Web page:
Timing and distance

In some bird species, the number of nights (or days) that individuals show migratory restlessness correlates with the actual distance travelled by their population (see Figure 12.2, Box 12.1). This led to the view that migration was controlled in part by endogenous time programmes, entrained by the seasonal change in daylength (Chapter 11). Again, the timing of migratory activity, whether early or late in the season, or long or short in duration, could be influenced by selective breeding in captivity. The cross-breeding experiment with Blackcaps, mentioned above, confirmed that migratory activity is a population-specific quantitatively inherited characteristic. Restlessness began earlier and continued longer in one parent population than in the other (Berthold & Querner 1981), while the firstgeneration hybrids showed intermediate patterns of behaviour (Figure 20.2). In another experiment, Blackcaps from a migratory population (southern Germany) were selected for later onset of migratory activity (Pulido et al. 2001). After only two generations of artificial selection, the mean onset of migratory activity was delayed by more than one week.

Experiments involving the cross-breeding of different species also proved instructive. In southern Germany, the Black Redstart Phoenicurus ochruros is a short-distance migrant, travelling about 1000 km to Mediterranean winter quarters, whereas the Common Redstart P. phoenicurus is a long-distance migrant, travelling up to 7000 km to tropical Africa. The young of both species hatch at about the same time in May-June, but the Common Redstart moults earlier and more rapidly in preparation for its longer journey, beginning in August. In captivity, this is reflected in the early appearance and long duration of nocturnal migratory restlessness. In contrast, the Black Redstart's period of restlessness is later (October-November) and briefer. The Common Redstart also becomes much heavier through fat deposition, and retains its fat for much longer than the Black Redstart. The two species were therefore ideal for cross-breeding experiments to elucidate the genetic control of these processes. In the event, hybrids between the two proved to be intermediate in all respects between their parent species, in the timing and duration of migratory restlessness, the timing of moult and the degree of fat deposition (Berthold 1999). Yet again, the strong implication was that all these aspects were under genetic control.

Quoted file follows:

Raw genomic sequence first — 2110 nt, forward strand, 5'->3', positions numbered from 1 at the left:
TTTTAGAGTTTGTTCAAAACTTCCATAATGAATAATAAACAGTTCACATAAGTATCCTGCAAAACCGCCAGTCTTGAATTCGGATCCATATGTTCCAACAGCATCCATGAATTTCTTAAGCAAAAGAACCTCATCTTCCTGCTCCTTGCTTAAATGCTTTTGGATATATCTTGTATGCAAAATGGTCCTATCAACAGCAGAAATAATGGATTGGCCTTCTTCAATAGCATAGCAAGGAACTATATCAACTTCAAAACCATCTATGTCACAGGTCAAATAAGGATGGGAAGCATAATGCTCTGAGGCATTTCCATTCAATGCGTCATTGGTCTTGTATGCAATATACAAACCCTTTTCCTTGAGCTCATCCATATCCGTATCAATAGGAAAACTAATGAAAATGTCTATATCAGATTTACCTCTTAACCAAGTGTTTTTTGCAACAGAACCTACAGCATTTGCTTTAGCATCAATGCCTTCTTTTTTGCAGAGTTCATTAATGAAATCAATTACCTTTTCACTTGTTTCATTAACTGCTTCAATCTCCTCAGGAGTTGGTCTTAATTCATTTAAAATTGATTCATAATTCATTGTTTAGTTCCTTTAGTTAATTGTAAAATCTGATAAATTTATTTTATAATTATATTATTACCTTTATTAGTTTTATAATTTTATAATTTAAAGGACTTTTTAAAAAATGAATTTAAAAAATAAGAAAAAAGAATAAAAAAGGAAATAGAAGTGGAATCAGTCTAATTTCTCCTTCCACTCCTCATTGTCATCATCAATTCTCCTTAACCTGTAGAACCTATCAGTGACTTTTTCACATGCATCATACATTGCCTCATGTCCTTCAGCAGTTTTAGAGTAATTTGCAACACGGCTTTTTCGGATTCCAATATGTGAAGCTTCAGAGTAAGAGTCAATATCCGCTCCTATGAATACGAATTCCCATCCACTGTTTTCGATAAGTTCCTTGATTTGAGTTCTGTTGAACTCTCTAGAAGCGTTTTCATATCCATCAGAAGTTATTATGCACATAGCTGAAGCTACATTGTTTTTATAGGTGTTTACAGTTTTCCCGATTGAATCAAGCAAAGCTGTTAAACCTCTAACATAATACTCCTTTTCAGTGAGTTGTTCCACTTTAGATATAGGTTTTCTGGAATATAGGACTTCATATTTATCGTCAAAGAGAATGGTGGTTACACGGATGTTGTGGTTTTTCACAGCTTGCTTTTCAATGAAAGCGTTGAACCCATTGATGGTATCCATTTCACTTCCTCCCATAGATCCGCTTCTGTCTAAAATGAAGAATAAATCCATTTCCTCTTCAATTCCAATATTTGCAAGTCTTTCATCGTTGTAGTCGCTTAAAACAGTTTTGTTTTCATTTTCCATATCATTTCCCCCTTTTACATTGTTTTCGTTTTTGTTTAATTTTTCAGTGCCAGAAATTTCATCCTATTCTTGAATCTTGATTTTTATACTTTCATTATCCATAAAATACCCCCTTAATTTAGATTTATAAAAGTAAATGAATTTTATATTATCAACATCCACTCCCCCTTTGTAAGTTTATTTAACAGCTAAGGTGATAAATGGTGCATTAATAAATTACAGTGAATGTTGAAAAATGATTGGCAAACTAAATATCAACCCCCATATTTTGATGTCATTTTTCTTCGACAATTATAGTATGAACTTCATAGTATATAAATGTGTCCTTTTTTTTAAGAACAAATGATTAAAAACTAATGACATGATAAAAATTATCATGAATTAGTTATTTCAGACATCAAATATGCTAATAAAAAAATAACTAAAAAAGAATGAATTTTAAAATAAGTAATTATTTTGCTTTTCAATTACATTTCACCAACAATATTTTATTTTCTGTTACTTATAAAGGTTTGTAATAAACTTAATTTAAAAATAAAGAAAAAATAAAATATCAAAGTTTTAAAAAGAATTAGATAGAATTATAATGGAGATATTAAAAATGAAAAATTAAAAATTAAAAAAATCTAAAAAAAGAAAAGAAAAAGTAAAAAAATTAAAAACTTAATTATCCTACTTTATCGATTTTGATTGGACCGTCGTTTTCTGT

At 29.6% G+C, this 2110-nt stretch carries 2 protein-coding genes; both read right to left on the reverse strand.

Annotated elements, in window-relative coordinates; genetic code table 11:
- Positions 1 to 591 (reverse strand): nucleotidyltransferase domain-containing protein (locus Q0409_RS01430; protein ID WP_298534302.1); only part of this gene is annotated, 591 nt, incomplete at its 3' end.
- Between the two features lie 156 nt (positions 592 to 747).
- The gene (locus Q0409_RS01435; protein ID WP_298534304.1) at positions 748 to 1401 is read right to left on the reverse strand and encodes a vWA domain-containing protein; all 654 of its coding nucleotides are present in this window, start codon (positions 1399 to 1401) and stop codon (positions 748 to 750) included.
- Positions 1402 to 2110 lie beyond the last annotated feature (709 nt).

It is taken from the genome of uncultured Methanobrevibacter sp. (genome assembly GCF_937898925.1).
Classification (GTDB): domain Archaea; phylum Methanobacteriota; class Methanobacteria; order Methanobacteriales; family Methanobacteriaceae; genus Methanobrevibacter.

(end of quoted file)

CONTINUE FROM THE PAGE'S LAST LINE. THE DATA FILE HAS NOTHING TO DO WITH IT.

In addition to the Blackcap and two Redstarts, in at least two other obligate partial migrants, the occurrence of migratory and non-migratory individuals has been shown to be genetically determined, namely the central European populations of the European Robin Erithacus rubecula (Biebach 1983) and Eurasian Blackbird Turdus merula (Table 20.1; Schwabl 1983). Indications of genetic control have also been found in particular populations of the Song Sparrow Melospiza melodia (Nice 1937, re-analysed by Berthold 1984b), Silvereye Zosterops lateralis (Chan 1994), Great-crested Grebe Podiceps cristatus (Adriaensen et al. 1993) and others.

How quickly changes from migrancy to residency could occur in the wild would depend not only on the initial level of genetic variation in the behaviour of the population and on the strength of the selection pressure, but also on generation

Table 20.1 Partial migration among Blackbirds Turdus merula in different parts of Fennoscandia

Breeding area

Percentage of breeding

Median migration distance

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